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I have been in post for the equivalent of only 10 minutes, I suppose, but my party has been in government for 10 years, so perhaps the best way to open my speech is to look back briefly at the health service that we inherited in 1997. The service was starved of essential funding; indeed, we were investing, as a proportion of our GDP, at about the level of the Czech Republic and Poland and well below the level of France, Germany
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and Sweden. Every winter heralded a new crisis, waiting lists topped 1 million and the chronic bed shortage meant that elderly patients were turfed out in the middle of night while critically ill children were denied essential intensive care. All that has changed.

In 1997, patients were left on trolleys in accident and emergency departments for hours, or even days, waiting for admission. Now nearly 98 per cent. of patients are either admitted, transferred or discharged within four hours of arrival. In March 1997, 284,000 patients had been on a waiting list for an operation for more than six months. Today, that figure is less than 500. In 1997, half of all NHS hospital buildings had been built before the NHS was created. Now, thanks to the biggest hospital building programme ever seen in this country, it is less than a fifth.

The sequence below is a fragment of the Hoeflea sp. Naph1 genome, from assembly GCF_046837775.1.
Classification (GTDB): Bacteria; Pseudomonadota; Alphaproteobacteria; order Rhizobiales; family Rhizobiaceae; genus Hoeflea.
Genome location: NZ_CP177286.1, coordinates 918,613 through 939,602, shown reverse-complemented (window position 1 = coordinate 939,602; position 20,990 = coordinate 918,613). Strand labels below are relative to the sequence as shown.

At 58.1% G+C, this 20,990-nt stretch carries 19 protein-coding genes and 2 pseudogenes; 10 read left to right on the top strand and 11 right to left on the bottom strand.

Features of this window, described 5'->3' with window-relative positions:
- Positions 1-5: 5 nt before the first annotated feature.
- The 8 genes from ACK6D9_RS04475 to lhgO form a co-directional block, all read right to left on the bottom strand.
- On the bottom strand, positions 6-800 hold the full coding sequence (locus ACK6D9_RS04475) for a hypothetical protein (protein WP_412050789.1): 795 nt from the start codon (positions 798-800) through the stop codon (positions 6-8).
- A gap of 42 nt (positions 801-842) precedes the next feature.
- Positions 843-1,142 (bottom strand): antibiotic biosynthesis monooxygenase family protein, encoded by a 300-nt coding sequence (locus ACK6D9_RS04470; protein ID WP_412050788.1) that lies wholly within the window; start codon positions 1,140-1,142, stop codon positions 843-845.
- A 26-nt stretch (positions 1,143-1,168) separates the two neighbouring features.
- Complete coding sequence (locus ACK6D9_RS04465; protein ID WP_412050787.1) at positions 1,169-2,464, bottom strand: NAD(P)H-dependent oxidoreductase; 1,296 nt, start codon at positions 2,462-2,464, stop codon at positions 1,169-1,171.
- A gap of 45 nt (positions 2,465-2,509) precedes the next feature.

Ten years on, the position has been transformed thanks to greater investment, difficult but necessary system reform and, above all, the tremendous work of those who work for the NHS. We have trebled the health budget and there are now almost 80,000 more nurses and more than 36,000 more doctors. Cancer death rates are down by 15.7 per cent., saving more than 50,000 lives. Death rates from heart disease are down by 35.9 per cent., saving nearly 150,000 lives. Since 2000, 231 new CT scanners and 158 new MRI scanners have been installed in hospitals.

Mr. Graham Stuart rose—

Alan Johnson: I will give way to the hon. Gentleman, who obviously wants to tell us about the tremendous new community hospital being built in Beverley.